Monday, February 15, 2010

Education in Rural Georgia: It has its advantages, but majority of the time its a hard struggle

While rural Georgia schools have many of the same needs as other schools, they often face different challenges based on their unique characteristics. Funding deficiencies, lack of programs targeted to students with special needs, difficulties in recruitment and retention of teachers, and inadequate facilities are among the challenges facing rural Georgia schools.

Lack of Funding:

Rural Georgia schools receive much, much less funding than of the total federal, state, and local spending on public education. Rural and small schools tend to be located in areas with low property values and few industries, making it more difficult to raise additional revenues. In addition, because federal grants are awarded based upon student population, rural districts often receive insufficient grant funds to accomplish the stated purpose. Rural school districts also often lack the expertise and capacity their urban and suburban counterparts in formulating grant applications for competitive federal grants.

Like here in Macon County, the state legislature cut between $75-80 million dollars from the Macon County School System according to my State Rep. Lynmore James (D-Montezuma). That will only hurt our school system even more, which already is losing students to schools from surrounding counties like Schley, Houston, Sunter Counties.

Teacher Recruitment and Retention:

Rural Georgia schools face formidable challenges in recruiting and retaining quality teachers. Compared with teachers in city schools and urban fringe schools, rural teachers tend to be less educated, slightly less experienced, younger, and less likely to belong to a minority group. Professional isolation and chronically low salaries and benefits exacerbate the difficulty in attracting quality teachers to rural and small town schools. Rural and small town teachers are also less likely to have access to professional development, special services, and opportunities for peer collaboration. They are more likely to have to teach out of the field in which they are certified. Few accredited teacher education institutions prepare teachers to teach in rural areas.

School Modernization:

Rural Georgia schools have at least one inadequate building feature, such as leaky roofs, faulty wiring, peeling paint, and malfunctioning heating, ventilation, or air conditioning systems. Many rural students in rural areas attend schools with at least one inadequate building feature. In building new schools with better technologies, some states and districts have closed older, smaller schools, forcing rural students to travel two hours or more to school like here in Macon County where we have built a new elementary & middle school.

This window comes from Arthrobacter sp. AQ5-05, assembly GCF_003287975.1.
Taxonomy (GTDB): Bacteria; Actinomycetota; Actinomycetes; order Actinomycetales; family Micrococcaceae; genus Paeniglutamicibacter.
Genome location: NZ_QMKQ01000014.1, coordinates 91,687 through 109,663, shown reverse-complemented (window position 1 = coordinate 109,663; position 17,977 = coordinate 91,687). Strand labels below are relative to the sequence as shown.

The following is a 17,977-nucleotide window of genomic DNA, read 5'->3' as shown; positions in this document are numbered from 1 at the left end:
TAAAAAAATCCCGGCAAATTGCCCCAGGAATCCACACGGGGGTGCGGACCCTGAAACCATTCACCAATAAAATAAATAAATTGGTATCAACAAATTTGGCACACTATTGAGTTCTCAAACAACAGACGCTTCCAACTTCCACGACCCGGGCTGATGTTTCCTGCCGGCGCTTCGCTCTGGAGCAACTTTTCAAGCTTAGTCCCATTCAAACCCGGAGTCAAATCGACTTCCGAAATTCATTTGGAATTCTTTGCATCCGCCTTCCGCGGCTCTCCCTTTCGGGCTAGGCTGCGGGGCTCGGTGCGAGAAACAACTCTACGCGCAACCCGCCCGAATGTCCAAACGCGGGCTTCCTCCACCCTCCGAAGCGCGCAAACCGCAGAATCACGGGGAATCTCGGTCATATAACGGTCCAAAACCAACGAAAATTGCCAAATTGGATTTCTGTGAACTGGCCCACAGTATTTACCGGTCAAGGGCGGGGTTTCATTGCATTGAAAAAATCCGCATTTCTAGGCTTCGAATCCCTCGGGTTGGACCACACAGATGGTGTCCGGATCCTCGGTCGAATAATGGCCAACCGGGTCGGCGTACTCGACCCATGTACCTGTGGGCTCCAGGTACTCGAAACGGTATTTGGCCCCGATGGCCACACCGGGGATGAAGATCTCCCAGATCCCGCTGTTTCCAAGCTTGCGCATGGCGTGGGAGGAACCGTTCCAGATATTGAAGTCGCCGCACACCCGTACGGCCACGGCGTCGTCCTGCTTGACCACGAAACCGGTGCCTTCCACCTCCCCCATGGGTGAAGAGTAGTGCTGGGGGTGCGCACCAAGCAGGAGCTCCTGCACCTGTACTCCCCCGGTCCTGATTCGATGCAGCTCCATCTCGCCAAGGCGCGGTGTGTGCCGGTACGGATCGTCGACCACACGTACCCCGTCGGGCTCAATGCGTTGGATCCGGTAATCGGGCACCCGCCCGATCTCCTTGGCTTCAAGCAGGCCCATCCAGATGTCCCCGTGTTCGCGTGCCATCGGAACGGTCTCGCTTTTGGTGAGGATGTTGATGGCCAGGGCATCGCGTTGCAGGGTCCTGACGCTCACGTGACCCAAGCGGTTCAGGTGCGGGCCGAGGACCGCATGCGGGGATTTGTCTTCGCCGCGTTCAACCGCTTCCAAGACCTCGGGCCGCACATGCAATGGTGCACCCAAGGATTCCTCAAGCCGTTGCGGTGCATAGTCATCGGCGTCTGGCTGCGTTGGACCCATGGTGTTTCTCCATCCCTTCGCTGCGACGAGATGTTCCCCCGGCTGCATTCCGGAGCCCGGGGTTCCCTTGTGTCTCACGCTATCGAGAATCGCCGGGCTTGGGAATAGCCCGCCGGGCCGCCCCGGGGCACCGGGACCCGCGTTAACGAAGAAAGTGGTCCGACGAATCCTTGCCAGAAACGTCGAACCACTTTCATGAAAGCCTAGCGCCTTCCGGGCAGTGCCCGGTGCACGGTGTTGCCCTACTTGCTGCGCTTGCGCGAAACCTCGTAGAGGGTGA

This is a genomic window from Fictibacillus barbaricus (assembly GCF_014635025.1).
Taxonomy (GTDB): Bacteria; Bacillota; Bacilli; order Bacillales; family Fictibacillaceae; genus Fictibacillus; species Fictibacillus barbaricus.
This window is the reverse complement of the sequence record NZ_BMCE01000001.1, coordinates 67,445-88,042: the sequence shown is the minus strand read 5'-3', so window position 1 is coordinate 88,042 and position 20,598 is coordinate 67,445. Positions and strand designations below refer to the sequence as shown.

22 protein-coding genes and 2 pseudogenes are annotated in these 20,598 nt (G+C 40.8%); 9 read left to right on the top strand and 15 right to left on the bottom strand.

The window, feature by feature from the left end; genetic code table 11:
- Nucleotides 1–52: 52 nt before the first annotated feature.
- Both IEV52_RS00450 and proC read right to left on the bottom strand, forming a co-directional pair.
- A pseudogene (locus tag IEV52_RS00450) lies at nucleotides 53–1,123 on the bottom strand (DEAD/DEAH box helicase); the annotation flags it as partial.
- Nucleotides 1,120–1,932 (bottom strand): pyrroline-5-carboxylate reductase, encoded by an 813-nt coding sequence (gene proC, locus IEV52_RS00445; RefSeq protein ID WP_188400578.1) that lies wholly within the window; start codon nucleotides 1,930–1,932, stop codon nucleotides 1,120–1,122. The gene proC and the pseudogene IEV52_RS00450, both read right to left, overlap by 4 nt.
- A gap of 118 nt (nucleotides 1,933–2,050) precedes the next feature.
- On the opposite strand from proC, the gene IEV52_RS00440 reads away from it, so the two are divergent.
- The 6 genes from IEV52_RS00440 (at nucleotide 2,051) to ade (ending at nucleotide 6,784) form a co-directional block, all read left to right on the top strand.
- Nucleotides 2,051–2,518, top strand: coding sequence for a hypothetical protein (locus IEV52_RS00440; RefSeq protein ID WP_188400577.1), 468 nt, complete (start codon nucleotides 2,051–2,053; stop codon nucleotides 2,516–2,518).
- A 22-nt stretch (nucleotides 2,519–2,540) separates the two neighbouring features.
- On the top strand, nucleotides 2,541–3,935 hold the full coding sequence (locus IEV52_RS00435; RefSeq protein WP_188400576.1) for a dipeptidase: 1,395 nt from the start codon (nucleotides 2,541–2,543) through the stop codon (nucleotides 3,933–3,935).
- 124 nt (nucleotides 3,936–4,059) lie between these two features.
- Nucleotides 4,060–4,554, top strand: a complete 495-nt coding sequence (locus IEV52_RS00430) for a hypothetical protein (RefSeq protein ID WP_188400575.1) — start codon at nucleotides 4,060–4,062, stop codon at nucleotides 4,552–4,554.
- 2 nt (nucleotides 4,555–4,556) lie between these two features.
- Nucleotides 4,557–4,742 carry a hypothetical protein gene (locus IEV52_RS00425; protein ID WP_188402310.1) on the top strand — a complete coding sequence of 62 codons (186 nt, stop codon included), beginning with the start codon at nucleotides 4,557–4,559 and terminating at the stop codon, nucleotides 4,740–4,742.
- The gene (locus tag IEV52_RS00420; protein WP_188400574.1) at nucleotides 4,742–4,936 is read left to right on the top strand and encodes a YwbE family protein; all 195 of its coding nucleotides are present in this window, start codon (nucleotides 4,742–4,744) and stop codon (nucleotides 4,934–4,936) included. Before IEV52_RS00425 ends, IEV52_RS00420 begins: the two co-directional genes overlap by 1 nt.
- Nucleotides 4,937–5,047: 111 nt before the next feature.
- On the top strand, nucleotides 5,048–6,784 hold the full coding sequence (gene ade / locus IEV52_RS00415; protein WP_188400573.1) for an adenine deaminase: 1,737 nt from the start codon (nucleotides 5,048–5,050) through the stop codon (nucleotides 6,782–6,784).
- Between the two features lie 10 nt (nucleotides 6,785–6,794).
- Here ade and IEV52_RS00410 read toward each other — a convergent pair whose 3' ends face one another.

Rural Georgia schools educate a great number of Georgia's students. Rural schools have often served as a catalyst for promising education reform - developing innovative strategies that can prove useful and effective for all schools. Yet, rural schools often face unique challenges in meeting the needs of their students, including difficulties in raising revenue and in recruiting and retaining quality teachers. The National Education Association (NEA) believes that the federal government must place increased emphasis on the needs of rural schools, including targeting resources to help attract, train, and retain quality teachers.

Here's what the next governor should do to address this:

Helping foster partnerships with teacher associations, businesses, and teacher education institutions to help with teacher recruitment and retention. Also essential are funding for recruitment incentives and early training opportunities for rural teacher candidates, and inclusion in teacher preparation curricula of special courses for teachers in rural schools.

Providing resources for kindergarten programs, preschool programs, and programs targeted to children with special needs in rural areas

Assisting rural districts in modernizing school infrastructure.

Expanding access to information technology in rural areas for programmatic instruction and staff professional development.

Providing for collection and analysis of student achievement data for students in rural areas and small towns.

Recognizing the unique needs of rural areas in designing competitive grant processes for receipt of federal education funds.

Rural Georgia schools tend to be smaller in size than their suburban or urban counterparts, with smaller class sizes and more interaction among faculty, students, and parents. But that's not the case in alot of rural Georgia Schools, as some classes have as many as 30+ students crammed into a single classroom. Rural school districts are often the largest single employer in their area and rural schools serve as the social, recreational, and cultural foundation of their communities.

Hopefully our next governor will finally solve our education crisis in the state of Georgia.

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